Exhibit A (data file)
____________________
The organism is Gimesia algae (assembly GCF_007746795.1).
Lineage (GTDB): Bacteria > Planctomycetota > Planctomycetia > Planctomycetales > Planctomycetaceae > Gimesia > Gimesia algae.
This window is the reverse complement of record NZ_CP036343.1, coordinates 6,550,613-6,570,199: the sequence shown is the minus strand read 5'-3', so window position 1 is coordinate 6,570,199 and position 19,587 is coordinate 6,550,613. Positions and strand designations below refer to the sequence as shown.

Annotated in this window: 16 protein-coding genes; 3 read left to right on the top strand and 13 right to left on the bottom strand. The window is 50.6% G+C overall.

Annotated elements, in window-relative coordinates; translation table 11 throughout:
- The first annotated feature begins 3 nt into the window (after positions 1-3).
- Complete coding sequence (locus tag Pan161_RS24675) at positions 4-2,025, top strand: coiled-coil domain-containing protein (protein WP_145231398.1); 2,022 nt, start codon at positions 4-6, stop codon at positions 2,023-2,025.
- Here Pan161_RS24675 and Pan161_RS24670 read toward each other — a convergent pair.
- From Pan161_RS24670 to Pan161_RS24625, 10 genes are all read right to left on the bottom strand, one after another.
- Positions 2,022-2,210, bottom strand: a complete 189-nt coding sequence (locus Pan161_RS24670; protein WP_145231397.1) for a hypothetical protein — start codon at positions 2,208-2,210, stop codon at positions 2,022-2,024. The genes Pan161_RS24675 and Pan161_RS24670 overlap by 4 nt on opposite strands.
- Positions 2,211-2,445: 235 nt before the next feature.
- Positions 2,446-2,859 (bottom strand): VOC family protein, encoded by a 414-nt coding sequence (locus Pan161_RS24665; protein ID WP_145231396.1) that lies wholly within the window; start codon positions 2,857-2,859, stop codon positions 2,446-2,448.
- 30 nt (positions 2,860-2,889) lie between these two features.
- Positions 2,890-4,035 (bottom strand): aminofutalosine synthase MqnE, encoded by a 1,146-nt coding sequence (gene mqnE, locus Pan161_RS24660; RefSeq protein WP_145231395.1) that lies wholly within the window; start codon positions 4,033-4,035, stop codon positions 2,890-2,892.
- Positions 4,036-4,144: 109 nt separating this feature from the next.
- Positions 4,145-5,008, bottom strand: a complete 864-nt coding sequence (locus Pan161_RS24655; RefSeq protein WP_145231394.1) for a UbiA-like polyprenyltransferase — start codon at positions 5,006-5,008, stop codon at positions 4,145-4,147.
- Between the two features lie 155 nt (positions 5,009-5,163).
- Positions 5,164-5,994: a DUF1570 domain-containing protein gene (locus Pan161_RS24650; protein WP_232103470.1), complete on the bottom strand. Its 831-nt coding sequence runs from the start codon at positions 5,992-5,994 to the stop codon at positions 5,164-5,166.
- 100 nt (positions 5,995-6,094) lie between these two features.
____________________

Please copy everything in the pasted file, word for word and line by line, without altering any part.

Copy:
The organism is Gimesia algae (assembly GCF_007746795.1).
Lineage (GTDB): Bacteria > Planctomycetota > Planctomycetia > Planctomycetales > Planctomycetaceae > Gimesia > Gimesia algae.
This window is the reverse complement of record NZ_CP036343.1, coordinates 6,550,613-6,570,199: the sequence shown is the minus strand read 5'-3', so window position 1 is coordinate 6,570,199 and position 19,587 is coordinate 6,550,613. Positions and strand designations below refer to the sequence as shown.

Annotated in this window: 16 protein-coding genes; 3 read left to right on the top strand and 13 right to left on the bottom strand. The window is 50.6% G+C overall.

Annotated elements, in window-relative coordinates; translation table 11 throughout:
- The first annotated feature begins 3 nt into the window (after positions 1-3).
- Complete coding sequence (locus tag Pan161_RS24675) at positions 4-2,025, top strand: coiled-coil domain-containing protein (protein WP_145231398.1); 2,022 nt, start codon at positions 4-6, stop codon at positions 2,023-2,025.
- Here Pan161_RS24675 and Pan161_RS24670 read toward each other — a convergent pair.
- From Pan161_RS24670 to Pan161_RS24625, 10 genes are all read right to left on the bottom strand, one after another.
- Positions 2,022-2,210, bottom strand: a complete 189-nt coding sequence (locus Pan161_RS24670; protein WP_145231397.1) for a hypothetical protein — start codon at positions 2,208-2,210, stop codon at positions 2,022-2,024. The genes Pan161_RS24675 and Pan161_RS24670 overlap by 4 nt on opposite strands.
- Positions 2,211-2,445: 235 nt before the next feature.
- Positions 2,446-2,859 (bottom strand): VOC family protein, encoded by a 414-nt coding sequence (locus Pan161_RS24665; protein ID WP_145231396.1) that lies wholly within the window; start codon positions 2,857-2,859, stop codon positions 2,446-2,448.
- 30 nt (positions 2,860-2,889) lie between these two features.
- Positions 2,890-4,035 (bottom strand): aminofutalosine synthase MqnE, encoded by a 1,146-nt coding sequence (gene mqnE, locus Pan161_RS24660; RefSeq protein WP_145231395.1) that lies wholly within the window; start codon positions 4,033-4,035, stop codon positions 2,890-2,892.
- Positions 4,036-4,144: 109 nt separating this feature from the next.
- Positions 4,145-5,008, bottom strand: a complete 864-nt coding sequence (locus Pan161_RS24655; RefSeq protein WP_145231394.1) for a UbiA-like polyprenyltransferase — start codon at positions 5,006-5,008, stop codon at positions 4,145-4,147.
- Between the two features lie 155 nt (positions 5,009-5,163).
- Positions 5,164-5,994: a DUF1570 domain-containing protein gene (locus Pan161_RS24650; protein WP_232103470.1), complete on the bottom strand. Its 831-nt coding sequence runs from the start codon at positions 5,992-5,994 to the stop codon at positions 5,164-5,166.
- 100 nt (positions 5,995-6,094) lie between these two features.